Without “immediate and substantial” reductions in greenhouse gas emissions, the world’s oceans and marine life face massive, irreversible damage with far-reaching consequences by 2100, a new study published Friday in the magazine Science warns.
The international team of scientists, led by Dr. Jean-Pierre Gattuso of the Laboratoire d’Océanographie de Villefranche in France, ran two analyses to compare the impact of climate change on the world’s oceans—one in which no changes are made to carbon emissions and one which involves extreme cuts.
The “business-as-usual” approach found that rising greenhouse gases would have an “effectively irreversible” impact on marine ecosystems by causing oceans to heat up, lose oxygen, and become more acidic.
That, in turn, would have devastating consequences on the food security and livelihoods of millions of people—all within the next 85 years.
“Impacts on key marine and coastal organisms, ecosystems, and services from anthropogenic (man-made) CO2 emissions are already detectable, and several will face high risk of impacts well before 2100, even with the stringent CO2 emissions scenario,” the authors write. “These impacts are occurring across all latitudes and have become a global concern that spans the traditional north/south divide.”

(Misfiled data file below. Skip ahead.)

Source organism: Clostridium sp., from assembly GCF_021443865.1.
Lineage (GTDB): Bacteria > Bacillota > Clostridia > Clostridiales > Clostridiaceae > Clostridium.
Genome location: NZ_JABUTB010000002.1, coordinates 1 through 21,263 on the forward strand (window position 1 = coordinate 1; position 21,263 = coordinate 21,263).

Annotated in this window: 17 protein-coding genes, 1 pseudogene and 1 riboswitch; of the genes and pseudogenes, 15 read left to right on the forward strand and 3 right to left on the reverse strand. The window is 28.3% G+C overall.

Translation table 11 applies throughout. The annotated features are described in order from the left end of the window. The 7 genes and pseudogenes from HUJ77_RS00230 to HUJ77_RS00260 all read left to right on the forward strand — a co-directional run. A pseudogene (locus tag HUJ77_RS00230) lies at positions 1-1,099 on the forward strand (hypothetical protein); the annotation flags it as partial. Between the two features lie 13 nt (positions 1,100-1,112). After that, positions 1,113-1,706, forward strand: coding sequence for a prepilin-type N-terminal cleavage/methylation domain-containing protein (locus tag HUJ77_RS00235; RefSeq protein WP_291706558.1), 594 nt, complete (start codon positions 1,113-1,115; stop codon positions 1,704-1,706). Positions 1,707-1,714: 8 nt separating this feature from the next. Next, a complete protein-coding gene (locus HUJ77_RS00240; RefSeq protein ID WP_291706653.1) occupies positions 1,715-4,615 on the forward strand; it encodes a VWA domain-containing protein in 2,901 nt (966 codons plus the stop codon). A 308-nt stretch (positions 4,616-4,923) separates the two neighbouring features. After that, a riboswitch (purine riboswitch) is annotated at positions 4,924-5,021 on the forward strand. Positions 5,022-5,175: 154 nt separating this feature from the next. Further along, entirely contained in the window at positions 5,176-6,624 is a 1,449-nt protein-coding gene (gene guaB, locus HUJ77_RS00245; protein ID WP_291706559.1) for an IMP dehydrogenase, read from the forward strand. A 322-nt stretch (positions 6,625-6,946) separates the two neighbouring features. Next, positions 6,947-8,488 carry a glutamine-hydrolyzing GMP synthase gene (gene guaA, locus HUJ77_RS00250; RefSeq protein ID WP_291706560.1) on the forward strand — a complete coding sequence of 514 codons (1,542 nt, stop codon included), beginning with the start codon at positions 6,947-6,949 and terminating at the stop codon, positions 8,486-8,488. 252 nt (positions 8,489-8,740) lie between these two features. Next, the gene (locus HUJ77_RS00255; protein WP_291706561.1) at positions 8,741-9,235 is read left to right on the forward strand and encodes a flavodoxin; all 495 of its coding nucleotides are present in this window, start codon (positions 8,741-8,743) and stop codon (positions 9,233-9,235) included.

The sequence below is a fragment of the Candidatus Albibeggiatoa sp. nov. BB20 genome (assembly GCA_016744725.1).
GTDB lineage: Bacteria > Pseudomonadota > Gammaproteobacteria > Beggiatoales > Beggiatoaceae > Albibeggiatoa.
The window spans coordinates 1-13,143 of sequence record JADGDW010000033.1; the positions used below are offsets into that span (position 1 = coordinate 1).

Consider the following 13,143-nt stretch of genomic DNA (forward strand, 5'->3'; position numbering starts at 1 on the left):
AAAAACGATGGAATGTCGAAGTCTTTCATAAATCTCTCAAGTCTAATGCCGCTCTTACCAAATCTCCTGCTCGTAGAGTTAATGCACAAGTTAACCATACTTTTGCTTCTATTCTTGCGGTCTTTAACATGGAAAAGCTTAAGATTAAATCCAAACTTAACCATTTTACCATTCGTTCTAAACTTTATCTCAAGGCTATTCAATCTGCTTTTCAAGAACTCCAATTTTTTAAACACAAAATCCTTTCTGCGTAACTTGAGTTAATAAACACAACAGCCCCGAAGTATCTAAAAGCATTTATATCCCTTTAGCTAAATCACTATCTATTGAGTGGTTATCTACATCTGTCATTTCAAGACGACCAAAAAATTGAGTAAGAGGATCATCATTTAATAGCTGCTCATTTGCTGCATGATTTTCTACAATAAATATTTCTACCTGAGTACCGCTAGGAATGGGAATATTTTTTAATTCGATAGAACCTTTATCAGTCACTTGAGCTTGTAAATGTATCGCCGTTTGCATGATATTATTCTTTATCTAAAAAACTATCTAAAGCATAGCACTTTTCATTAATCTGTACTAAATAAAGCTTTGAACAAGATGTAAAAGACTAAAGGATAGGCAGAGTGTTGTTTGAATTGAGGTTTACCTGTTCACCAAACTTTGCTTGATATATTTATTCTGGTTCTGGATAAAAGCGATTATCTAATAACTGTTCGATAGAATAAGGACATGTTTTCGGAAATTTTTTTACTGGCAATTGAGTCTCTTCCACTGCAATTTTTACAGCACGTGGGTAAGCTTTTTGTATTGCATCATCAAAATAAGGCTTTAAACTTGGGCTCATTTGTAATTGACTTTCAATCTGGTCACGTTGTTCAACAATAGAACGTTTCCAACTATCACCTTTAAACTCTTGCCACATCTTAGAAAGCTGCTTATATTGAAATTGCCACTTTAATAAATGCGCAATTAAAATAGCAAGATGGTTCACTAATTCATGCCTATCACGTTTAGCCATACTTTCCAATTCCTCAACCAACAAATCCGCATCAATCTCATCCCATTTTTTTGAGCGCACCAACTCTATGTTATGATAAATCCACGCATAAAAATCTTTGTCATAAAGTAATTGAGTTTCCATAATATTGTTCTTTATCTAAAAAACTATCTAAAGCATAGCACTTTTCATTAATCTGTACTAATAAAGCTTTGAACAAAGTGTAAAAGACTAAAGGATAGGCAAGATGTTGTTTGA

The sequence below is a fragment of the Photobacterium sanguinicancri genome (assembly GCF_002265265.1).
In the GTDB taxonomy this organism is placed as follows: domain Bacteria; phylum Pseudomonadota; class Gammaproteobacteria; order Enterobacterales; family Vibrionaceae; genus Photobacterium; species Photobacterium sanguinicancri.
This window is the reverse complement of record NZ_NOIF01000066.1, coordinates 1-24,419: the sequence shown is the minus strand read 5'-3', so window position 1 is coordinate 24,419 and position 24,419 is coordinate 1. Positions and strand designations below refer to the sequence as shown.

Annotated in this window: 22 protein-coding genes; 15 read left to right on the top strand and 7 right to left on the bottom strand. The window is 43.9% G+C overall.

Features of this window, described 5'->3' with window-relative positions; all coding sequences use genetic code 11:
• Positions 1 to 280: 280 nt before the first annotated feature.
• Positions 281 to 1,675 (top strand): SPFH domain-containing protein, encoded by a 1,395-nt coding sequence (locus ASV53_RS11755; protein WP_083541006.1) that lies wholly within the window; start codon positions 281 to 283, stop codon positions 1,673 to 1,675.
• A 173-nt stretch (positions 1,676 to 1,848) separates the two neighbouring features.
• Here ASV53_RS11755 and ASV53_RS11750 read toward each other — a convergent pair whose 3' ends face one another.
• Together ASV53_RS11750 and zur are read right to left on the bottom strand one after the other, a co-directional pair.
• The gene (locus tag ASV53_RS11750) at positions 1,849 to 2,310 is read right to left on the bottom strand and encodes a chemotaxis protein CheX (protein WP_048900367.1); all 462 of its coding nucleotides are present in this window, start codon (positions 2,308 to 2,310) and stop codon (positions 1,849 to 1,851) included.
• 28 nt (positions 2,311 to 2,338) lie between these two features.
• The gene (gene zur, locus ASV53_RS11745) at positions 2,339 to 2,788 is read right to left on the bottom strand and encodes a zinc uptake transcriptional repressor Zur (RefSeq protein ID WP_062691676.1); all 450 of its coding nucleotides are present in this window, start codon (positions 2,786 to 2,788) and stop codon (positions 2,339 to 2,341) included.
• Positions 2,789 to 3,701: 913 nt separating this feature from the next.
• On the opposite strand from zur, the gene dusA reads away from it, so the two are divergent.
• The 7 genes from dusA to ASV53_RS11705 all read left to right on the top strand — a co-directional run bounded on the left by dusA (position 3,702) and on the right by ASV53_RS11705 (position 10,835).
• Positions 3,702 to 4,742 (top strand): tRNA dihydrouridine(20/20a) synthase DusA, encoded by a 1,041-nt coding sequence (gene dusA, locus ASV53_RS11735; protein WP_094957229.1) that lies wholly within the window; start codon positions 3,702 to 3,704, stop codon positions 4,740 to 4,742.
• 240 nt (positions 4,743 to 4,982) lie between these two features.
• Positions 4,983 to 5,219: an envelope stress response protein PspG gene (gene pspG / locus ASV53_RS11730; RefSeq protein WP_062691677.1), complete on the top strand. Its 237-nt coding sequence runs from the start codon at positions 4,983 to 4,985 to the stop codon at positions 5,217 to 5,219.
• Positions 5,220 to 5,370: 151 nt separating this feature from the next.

The study continues:
The scientists plan to present their findings at the UN climate talks in Paris later this year. The study notes that “despite the ocean’s critical role in regulating climate…international climate negotiations have only minimally considered impacts on the ocean.”
Such indifference can no longer be tolerated, the scientists warn.
“Limiting emissions…is necessary to meet stated objectives of the United Nations Framework Convention on Climate Change; a substantially different ocean would result from any less-stringent emissions scenario,” the study concludes. “[A]ny new global climate agreement that does not minimize the impacts on the ocean will be inadequate.”
Speaking with the BBC on Friday, Plymouth Marine Laboratory science director Professor Manuel Barange, who was not involved in the study, warned that “[c]limate change will continue to affect ocean ecosystems in very significant ways, and society needs to take notice and respond.”
“We are allowing ourselves to travel a uniquely dangerous path, and we are doing so without an appreciation for the consequences that lie ahead,” Barange said.